Digital Collections -> Pathfinders -> Many Roads to Freedom -> Rochester in April 1865

Erie Canal Aqueduct during 1865 Flood


April, 1865 was a tumultuous period in Rochester. In the previous month Rochester had experienced the "Great Flood".

"A sudden thaw and rain on the uplands of the Genesee sent the flooded river rushing lakewards with the heavy snows of an exceptionally long and cold winter. At Rochester, where the river channel had been steadily narrowed for many years by the greedy mills and factories, the Genesee had its revenge. The struggling currents burst over the banks and into the Genesee Valley and Erie Canals and from there poured into the streets in the western part of the city. At midnight of Saturday the angry river broke over the barrier of Main Street Bridge and rushing across its western end found a new outlet through Buffalo and Front Streets to the lower river. At this end of the bridge the water was six to eight feet deep, while the swirling currents tore up the paving and hurried onwards to do more damage to Front Street. Buildings at either end of the bridge were undermined, and on the bridge itself the suspended basements of the new brick buildings were torn out causing the collapse of many of the walls and upper stories. Three men trying to save the goods in Hartwell's store in the western end of the Globe Building narrowly escaped death when the floor suddenly collapsed into the river. Erickson's Building, on the site of the old market, and the rest of the Globe Building were left sagging dangerously.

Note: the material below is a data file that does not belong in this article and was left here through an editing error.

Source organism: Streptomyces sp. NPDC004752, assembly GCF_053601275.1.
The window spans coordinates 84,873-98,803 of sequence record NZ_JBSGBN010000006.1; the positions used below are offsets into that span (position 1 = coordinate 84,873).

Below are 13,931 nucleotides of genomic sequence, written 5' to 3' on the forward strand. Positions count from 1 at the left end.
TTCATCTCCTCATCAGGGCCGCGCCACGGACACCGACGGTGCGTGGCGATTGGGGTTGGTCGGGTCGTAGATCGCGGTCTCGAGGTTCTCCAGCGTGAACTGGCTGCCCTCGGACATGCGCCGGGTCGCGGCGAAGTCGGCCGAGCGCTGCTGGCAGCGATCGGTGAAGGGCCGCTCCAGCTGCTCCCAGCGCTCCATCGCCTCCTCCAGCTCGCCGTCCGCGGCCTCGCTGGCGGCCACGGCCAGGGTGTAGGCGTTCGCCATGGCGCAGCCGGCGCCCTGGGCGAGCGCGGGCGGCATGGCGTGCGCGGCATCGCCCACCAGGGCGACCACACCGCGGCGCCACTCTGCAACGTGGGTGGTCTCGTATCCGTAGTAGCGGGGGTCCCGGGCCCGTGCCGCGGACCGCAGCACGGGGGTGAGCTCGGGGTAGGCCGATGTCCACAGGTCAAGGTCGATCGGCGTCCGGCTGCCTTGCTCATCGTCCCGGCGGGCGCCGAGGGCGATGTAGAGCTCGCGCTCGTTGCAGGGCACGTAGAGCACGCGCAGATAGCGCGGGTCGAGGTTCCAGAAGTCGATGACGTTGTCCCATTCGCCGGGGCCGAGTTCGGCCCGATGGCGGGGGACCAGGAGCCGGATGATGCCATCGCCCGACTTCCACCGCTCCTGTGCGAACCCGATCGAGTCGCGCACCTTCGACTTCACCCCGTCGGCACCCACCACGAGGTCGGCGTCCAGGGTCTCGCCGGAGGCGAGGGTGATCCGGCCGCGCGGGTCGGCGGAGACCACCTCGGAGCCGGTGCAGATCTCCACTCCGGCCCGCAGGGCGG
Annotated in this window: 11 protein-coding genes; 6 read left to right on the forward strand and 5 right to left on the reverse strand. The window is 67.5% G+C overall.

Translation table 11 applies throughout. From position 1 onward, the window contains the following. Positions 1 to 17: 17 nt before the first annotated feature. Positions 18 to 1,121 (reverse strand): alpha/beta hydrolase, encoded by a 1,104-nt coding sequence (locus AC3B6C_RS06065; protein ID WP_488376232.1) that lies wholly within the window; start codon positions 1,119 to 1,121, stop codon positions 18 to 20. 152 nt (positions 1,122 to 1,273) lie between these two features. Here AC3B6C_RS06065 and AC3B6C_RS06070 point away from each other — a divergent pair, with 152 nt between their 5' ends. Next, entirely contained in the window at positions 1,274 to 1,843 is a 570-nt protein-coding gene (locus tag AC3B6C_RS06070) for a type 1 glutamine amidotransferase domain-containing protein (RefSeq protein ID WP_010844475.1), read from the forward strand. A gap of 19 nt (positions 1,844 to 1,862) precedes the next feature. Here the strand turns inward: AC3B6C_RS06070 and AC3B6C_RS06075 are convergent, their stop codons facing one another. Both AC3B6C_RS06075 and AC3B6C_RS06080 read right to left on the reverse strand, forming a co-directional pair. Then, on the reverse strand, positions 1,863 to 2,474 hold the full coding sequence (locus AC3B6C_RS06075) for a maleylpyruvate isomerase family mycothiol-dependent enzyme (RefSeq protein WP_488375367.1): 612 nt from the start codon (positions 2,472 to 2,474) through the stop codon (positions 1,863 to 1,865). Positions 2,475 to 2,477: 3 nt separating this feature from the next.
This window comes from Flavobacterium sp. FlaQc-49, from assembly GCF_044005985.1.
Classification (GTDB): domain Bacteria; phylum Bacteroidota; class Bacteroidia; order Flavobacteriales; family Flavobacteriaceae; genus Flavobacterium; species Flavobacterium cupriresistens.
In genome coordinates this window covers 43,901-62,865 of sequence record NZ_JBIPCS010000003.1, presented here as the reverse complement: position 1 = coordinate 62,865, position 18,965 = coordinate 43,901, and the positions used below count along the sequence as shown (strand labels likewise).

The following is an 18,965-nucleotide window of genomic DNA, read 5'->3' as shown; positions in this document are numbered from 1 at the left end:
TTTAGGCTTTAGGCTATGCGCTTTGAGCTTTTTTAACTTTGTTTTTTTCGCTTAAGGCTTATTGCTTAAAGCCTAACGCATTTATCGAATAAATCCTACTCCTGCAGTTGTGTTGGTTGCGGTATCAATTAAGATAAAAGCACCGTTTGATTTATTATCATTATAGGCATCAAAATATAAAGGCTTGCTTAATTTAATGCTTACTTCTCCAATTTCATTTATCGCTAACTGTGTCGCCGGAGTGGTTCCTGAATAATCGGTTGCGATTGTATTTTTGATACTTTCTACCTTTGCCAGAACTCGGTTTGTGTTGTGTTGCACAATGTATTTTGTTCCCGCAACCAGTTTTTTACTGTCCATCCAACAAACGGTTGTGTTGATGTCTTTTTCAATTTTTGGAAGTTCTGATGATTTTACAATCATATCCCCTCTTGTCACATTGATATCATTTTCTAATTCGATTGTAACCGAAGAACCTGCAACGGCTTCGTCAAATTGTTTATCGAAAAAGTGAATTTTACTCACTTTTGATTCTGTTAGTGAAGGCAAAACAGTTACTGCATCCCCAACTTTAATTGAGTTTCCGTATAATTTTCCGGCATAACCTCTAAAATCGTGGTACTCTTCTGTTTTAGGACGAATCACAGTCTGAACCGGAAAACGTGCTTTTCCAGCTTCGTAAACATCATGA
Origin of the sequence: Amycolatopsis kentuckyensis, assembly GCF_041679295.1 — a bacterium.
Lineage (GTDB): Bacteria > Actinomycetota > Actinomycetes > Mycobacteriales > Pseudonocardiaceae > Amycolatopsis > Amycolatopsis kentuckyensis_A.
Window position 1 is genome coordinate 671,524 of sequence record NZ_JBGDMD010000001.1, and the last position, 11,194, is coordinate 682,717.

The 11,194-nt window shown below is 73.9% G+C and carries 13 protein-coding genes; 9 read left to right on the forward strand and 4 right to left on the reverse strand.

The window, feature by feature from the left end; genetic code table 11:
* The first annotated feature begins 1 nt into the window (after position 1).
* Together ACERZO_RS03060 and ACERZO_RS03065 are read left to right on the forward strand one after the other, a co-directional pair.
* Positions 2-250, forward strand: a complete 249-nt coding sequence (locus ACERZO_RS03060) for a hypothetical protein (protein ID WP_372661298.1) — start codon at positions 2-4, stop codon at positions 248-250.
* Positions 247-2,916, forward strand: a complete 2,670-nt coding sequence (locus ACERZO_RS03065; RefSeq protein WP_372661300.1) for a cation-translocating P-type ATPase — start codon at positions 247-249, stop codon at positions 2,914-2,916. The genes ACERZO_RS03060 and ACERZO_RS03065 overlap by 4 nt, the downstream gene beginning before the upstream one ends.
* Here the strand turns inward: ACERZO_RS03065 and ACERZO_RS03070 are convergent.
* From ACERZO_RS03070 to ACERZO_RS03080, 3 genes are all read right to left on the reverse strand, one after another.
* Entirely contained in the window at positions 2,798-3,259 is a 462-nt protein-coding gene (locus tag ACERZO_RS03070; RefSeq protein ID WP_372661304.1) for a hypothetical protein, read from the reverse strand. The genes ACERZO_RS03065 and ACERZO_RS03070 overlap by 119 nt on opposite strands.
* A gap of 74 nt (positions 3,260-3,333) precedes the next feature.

When the waters subsided the aldermen were so appalled at these and other scenes of devastation that they petitioned President Lincoln to exempt the city from further calls for the Civil War draft because, as they said, they needed every man for repairs at home."

--Description from Rochester History, April, 1941 Vol. 3

While Rochester was still attempting to recover from the flood damage, the end of the Civil War was announced on April 10. Rochester celebrated by the ringing of many bells, the setting of bonfires, the setting off of rockets and guns, and the giving of speeches to the crowds which had gathered in the downtown streets. The draft was suspended, and families began to eagerly await the return of their soldiers.

However, the news that President Lincoln had been assassinated brought celebrations to a standstill. The city participated in the national observance of Lincoln's funeral in April 19. A procession of almost two miles in length took place in the city, where mourners listened to eulogies. On April 27, Mayor Daniel D.T. Moore (also the editor of Moore's Rural New Yorker), accompanied Lincoln's funeral train as it passed through Rochester in the middle of the night, where yet another somber group gathered. The incident echoed the trip the President had taken through the area on the way to his inauguration in 1861, where he had addressed the crowd from the rear platform of his train while at the same New York Central Railroad Station. Lincoln's death was also the subject of sermons preached throughout local churches.

Rochester's own Frederick Douglass later paid tribute to President Lincoln in a speech he gave in 1876 at the inaugural ceremonies of the Freedman's Memorial Monument to Abraham Lincoln in Washington D.C.

See more pictures of the Great Flood

Read a local newspaper account of the flood:
Rochester Evening Express March 20, 1865 [pdf, 1.14 MB]

Read a local newspaper account of the end of war and the assassination:
Rochester Daily Democrat April 18, 1865 [pdf, 4.73 MB]

Read sermons preached at local churches:
Discourse on the Death of Abraham Lincoln: Preached at the Presbyterian Church, Palmyra, N.Y., April 19th, 1865 [pdf, 1.31 MB] by Thomas Tousey.
Sermons on the Death of President Lincoln: Delivered in St. Luke's Church, Rochester, N.Y., on Wednesday, April 19th, and on Sunday, April 23d, 1865 [pdf, 1.5 MB] by R. Bethell Claxton.

Read Douglass' Speech at the Inaugural Ceremonies of the Freedman's Memorial Monument to Abraham Lincoln, Washington City, April 14, 1876
[pdf, 2.91 MB].

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The New York Central Railroad Station